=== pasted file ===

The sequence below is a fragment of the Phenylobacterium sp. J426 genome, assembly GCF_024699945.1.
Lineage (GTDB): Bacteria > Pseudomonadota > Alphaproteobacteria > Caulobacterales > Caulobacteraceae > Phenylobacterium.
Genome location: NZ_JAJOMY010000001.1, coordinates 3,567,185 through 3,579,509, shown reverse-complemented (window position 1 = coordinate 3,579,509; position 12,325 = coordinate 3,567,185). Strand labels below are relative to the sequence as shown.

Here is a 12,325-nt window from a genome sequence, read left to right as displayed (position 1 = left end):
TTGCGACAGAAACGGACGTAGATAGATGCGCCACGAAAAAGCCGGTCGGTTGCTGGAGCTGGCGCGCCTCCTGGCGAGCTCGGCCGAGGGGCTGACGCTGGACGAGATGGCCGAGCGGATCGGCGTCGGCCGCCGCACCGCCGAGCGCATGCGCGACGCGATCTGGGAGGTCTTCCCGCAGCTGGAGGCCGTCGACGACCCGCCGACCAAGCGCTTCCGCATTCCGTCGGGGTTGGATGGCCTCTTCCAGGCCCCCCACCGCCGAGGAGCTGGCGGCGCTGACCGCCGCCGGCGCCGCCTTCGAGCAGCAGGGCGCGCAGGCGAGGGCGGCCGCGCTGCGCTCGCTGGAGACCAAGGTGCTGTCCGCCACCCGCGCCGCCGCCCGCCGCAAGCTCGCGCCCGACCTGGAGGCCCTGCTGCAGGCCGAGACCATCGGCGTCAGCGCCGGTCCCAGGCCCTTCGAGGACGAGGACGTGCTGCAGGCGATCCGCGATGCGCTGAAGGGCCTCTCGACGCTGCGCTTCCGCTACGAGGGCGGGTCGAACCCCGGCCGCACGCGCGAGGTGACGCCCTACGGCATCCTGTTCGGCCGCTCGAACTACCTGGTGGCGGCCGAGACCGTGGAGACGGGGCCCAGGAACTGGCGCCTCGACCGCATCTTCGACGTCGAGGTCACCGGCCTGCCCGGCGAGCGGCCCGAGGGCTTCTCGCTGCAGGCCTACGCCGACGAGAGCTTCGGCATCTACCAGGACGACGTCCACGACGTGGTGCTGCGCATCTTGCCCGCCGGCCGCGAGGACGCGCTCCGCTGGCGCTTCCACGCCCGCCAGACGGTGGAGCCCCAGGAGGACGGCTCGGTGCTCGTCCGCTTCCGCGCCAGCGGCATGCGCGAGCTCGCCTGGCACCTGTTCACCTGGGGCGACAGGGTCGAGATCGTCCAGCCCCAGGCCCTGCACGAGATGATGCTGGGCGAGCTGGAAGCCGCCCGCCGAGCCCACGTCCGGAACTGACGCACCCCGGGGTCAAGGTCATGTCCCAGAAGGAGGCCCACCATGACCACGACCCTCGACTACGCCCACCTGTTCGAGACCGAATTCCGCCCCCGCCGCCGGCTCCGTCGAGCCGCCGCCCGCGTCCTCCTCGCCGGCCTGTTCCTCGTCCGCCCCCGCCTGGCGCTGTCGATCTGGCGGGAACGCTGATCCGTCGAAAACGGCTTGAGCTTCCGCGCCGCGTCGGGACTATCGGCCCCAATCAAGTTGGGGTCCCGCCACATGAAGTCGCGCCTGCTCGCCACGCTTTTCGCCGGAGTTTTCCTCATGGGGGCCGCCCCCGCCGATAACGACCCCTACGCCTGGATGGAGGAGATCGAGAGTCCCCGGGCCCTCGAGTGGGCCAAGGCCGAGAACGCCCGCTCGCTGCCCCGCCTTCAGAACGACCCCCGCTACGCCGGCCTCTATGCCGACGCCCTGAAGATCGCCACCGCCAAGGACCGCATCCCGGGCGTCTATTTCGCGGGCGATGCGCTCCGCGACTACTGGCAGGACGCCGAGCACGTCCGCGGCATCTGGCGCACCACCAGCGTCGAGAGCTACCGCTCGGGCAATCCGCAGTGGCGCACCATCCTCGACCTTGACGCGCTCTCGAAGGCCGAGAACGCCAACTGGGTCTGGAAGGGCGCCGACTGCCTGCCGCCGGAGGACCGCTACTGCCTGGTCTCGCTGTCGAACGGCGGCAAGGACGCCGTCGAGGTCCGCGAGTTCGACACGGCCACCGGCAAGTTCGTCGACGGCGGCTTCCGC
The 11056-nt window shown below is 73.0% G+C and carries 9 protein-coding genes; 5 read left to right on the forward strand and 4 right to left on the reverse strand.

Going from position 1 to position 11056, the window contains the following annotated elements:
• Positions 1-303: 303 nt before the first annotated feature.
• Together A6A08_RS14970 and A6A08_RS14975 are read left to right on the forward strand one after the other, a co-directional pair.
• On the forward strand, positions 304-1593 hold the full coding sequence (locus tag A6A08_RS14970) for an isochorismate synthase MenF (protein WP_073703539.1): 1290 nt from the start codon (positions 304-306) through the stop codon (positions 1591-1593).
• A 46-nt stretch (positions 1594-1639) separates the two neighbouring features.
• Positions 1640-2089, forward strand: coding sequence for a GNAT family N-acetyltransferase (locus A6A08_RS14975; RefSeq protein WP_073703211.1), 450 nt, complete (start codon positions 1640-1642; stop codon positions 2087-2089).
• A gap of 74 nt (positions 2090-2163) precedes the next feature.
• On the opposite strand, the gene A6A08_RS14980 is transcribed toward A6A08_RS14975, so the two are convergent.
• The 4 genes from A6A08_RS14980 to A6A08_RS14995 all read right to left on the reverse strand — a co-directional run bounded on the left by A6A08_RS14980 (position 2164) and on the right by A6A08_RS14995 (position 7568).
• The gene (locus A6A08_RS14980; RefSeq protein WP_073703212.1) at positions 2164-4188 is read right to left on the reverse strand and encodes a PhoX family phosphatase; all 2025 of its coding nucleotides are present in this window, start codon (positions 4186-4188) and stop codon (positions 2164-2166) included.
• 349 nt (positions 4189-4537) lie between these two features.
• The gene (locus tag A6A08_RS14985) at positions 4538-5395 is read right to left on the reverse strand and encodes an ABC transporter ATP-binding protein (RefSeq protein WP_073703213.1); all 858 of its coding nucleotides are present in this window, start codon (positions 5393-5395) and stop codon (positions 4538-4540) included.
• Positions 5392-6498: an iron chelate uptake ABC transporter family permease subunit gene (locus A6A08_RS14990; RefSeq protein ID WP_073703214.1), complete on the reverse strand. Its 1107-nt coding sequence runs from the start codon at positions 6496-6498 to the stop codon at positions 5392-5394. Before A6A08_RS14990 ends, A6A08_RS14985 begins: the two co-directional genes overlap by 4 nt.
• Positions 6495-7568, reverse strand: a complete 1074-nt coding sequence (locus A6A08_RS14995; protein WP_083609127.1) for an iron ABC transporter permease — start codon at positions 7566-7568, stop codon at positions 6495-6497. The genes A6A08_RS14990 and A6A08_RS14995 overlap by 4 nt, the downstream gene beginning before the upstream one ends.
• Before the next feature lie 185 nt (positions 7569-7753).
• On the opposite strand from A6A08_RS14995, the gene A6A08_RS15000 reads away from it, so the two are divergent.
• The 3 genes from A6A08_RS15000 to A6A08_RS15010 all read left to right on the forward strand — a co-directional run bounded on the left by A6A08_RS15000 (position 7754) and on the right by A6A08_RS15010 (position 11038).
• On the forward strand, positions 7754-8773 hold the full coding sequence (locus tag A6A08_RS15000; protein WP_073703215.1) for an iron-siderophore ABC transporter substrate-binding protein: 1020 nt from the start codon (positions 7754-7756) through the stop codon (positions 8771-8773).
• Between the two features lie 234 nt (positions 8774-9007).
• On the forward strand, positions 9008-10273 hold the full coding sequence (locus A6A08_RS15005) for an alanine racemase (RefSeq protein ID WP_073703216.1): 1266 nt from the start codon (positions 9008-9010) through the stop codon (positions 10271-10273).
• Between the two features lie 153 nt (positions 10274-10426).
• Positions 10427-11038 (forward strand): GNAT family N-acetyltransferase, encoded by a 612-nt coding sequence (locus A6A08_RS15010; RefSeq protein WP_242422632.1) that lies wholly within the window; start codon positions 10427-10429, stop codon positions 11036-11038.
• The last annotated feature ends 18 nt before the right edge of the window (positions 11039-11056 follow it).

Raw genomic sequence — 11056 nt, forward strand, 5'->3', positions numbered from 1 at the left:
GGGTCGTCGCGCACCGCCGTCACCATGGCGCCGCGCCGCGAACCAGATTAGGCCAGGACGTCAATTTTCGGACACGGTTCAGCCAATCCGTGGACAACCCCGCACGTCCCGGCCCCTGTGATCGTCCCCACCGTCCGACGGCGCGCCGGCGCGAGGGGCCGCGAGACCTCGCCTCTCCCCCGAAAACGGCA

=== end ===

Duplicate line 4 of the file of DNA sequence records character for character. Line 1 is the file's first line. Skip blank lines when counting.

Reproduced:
Here is a 12,325-nt window from a genome sequence, read left to right as displayed (position 1 = left end):